As the mode of our attack had been previously determined on, and communicated to the Flag Officers and Captains, few signals were necessary, and none were made except to direct close order as the lines bore down. The Commander-in-Chief, in the Victory, led the weather-column, and the Royal Sovereign, which bore my flag, the lee.

The attack began at 12 o'clock, by the leading ships of the columns breaking through the enemy's line, the Commander-in-Chief about the tenth ship from the van, the second in command about the twelfth from the rear, leaving the van of the enemy unoccupied; the succeeding ships breaking through in all parts astern of their leaders, and engaging the enemy at the muzzles of their guns. The conflict was severe; the enemy's ships were fought with a gallantry highly honourable to their officers; but the attack on them was irresistible, and it pleased the Almighty Disposer of all events to grant his Majesty's arms a complete and glorious victory. About 3 p.m. many of the enemy's ships having struck their colours, their line gave way. Admiral Gravina, with 10 ships, joining their frigates to leeward, stood towards Cadiz. The five headmost ships in their van tacked, and, standing to the southward, to windward of the British line, were engaged, and the sternmost of them taken; the others went off, leaving to H.M.'s squadron 19 ships of the line, of which two are first-rates, the Santissima Trinidada and the Santa Anna, with three Flag officers, viz. Admiral Villeneuve the Commander-in-Chief, Don Ignatio Maria D'Aliva, Vice-Admiral, and the Spanish Rear-Admiral Don Balthazar Hidalgo Cisneros.

After such a victory it may appear unnecessary to enter into encomiums on the particular parts taken by the several commanders; the conclusion says more on the subject than I have language to express; the spirit which animated all was the same: when all exert themselves zealously in their country's service, all deserve that their high merits should stand recorded; and never was high merit more conspicuous than in the battle I have described.

The Achille, a French 74, after having surrendered, by some mismanagement of the Frenchmen, took fire and blew up. Two hundred of her men were saved by the tenders.

A circumstance occurred during the action which so strongly marks the invincible spirit of British seamen when engaging the enemies of their country that I cannot resist the pleasure I have in making it known to their Lordships. The Temeraire was boarded, by accident or design, by a French ship on one side and a Spaniard on the other; the contest was vigorous but in the end the combined ensigns were torn from the poop and the British hoisted in their places.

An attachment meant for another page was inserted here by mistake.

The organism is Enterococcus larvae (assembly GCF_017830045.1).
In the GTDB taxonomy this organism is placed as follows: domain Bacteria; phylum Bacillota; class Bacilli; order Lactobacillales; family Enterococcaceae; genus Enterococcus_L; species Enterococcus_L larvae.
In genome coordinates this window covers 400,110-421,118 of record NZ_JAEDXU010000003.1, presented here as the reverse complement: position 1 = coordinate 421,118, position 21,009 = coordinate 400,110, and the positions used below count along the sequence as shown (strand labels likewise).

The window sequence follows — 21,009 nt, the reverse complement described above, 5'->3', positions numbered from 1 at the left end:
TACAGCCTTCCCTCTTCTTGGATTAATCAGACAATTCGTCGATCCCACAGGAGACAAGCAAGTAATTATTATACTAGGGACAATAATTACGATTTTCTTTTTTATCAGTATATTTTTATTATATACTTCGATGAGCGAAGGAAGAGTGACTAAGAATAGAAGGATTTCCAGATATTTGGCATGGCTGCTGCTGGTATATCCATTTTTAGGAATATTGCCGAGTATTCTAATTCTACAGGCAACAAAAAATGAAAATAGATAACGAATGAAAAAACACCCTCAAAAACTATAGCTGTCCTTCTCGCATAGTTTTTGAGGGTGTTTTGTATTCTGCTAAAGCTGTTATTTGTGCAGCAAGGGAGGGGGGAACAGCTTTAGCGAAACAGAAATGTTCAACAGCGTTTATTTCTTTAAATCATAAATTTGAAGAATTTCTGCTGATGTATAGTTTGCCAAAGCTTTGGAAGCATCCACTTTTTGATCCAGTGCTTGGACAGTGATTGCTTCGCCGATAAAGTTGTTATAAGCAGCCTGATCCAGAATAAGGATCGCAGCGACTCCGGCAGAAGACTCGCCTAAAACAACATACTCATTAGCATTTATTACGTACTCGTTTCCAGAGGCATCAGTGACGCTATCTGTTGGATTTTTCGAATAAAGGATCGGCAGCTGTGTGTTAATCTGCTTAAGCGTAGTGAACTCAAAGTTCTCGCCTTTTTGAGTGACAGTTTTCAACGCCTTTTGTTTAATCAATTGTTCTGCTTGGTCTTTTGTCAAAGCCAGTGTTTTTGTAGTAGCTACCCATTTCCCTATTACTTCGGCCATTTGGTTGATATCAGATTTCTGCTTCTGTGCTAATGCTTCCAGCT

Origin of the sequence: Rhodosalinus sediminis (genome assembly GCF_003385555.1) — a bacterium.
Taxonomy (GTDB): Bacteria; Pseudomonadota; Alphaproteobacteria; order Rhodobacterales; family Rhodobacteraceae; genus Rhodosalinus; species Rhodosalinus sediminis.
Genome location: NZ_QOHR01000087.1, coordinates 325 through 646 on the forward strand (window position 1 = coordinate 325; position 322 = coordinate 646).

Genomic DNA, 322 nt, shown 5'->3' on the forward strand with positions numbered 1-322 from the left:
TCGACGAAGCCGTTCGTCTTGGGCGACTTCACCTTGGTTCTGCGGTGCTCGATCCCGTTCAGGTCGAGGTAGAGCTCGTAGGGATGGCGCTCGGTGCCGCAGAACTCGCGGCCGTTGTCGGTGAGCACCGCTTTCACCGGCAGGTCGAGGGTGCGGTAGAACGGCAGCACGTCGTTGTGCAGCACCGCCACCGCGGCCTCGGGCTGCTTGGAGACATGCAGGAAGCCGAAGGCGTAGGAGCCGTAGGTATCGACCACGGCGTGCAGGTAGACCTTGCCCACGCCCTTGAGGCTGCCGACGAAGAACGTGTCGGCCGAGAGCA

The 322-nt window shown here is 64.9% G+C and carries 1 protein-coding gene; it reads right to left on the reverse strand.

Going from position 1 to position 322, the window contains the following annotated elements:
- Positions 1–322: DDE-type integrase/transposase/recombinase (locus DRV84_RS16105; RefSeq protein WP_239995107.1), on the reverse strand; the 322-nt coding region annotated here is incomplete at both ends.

Such a battle could not be fought without sustaining a great loss of men. I have not only to lament, in common with the British navy and the British nation, in the fall of the Commander-in-Chief, the loss of a hero whose name will be immortal and his memory ever dear to a country but my heart is rent with the most poignant grief for the death of a friend to whom, by many years' intimacy and a perfect knowledge of the virtues of his mind, which inspired ideas superior to the common race of men, I was bound by the strongest ties of affection; a grief to which even the glorious occasion in which he fell does not bring the consolation which perhaps it ought. His Lordship received a musket ball in his left breast, about the middle of the action, and sent an officer to me immediately, with his last farewell, and soon after expired. I have also to lament the loss of those excellent officers, Captains Duff of the Mars and Cooke of the Bellerophon; I have yet heard of none others. I fear the numbers that have fallen will be found very great when the returns come to me, but it having blowed a gale of wind ever since the action, I have not yet had it in my power to collect any reports from the ships. The Royal Sovereign having lost her masts except the tottering foremast, I called the Euryalus to me while the action continued, which ship lying within hail, made my signals; a service Captain Blackwood performed with great attention. After the action I shifted my flag to her, that I might more easily communicate my orders to, and collect the ships, and towed the Royal Sovereign out to seaward. The whole fleet were now in a very perilous situation, many dismasted, all shattered, in 13 fathoms water off the shoals of Trafalgar, and when I made the signal to prepare to anchor, few of the ships had an anchor to let go, their cables being shot, but the same good Providence which aided us through such a day preserved us in the night by the wind shifting a few points and drifting the ships off the land, except four of the captured dismasted ships which are now at anchor off Trafalgar, and I hope will ride safe until those gales are over. Having thus detailed the proceedings of the fleet on this occasion I beg to congratulate their Lordships on a victory which, I hope, will add a ray to the glory of H.M.'s crown and be attended with public benefit to our country.

1st May 2005, 16:43



1st May 2005, 16:45
Wholigan = TIC :confused: :{

1st May 2005, 16:49
Don't think this has been done here before...

I stand corrected Wholigan ... you only did it because I made fun of your car thou! :)